Different habitats, different pressures? Analysis of escape behaviour and ectoparasite load in Podarcis sicula (Lacertidae) populations in different agricultural habitats

in Amphibia-Reptilia
Restricted Access
Get Access to Full Text
Rent on DeepDyve

Have an Access Token?



Enter your access token to activate and access content online.

Please login and go to your personal user account to enter your access token.



Help

Have Institutional Access?



Access content through your institution. Any other coaching guidance?



Connect

Abstract

Human agricultural activities can deeply alter the environment thus provoking major impacts on a variety of organisms. Agricultural habitats however can be very different from one another in terms of habitat structure and management intensity, presenting varying pressures and/or benefits for different species. Agro-ecosystems can have opposing effects on reptiles and in some circumstances the presence of a species can even been enhanced by agricultural practices. We focused our study on Podarcis sicula, a relatively widespread lacertid lizard commonly present in agro-environments in Italy. We examined escape behaviour, caudal autotomy rates and ectoparasite load (tick infestation) in populations living in two different land uses, olive tree plantations and vineyards. All three aspects seemed to be deeply influenced by habitat structure. Predation pressure, as evaluated by tail break frequency, was lower in olive tree plantations, the most structurally complex habitats. In this type of habitat lizard escape behaviour was characterised by a clear preference for olive trees as refuges: individuals ran farther distances on average to reach the trees and hid inside them for a relatively long time. In vineyards, on the contrary, a less clear escape strategy was observed, showing a use of more temporary refuges. Also tick (Ixodes ricinus) infestation differed among land uses, being higher in olive tree plantations, probably in relation to vegetation cover features. Differences were found also between managements (with a higher tick load in traditional cultivations) and sexes, with males being more parasitized.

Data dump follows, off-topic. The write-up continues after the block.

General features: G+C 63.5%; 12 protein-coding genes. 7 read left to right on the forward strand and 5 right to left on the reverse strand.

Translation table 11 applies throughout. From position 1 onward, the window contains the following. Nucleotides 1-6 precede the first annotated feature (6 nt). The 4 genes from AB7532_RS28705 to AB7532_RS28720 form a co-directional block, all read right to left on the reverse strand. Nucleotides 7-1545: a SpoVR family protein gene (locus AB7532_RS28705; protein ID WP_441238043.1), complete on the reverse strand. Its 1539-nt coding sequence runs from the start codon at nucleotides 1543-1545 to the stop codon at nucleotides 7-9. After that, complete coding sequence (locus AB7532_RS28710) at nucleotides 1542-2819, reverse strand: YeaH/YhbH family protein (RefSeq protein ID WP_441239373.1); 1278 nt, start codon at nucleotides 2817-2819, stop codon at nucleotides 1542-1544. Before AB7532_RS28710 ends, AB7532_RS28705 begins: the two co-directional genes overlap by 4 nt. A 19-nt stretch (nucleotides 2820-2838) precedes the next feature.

Different habitats, different pressures? Analysis of escape behaviour and ectoparasite load in Podarcis sicula (Lacertidae) populations in different agricultural habitats

in Amphibia-Reptilia

Sections

Index Card

Content Metrics

Content Metrics

All Time Past Year Past 30 Days
Abstract Views 8 8 5
Full Text Views 10 10 9
PDF Downloads 6 6 4
EPUB Downloads 0 0 0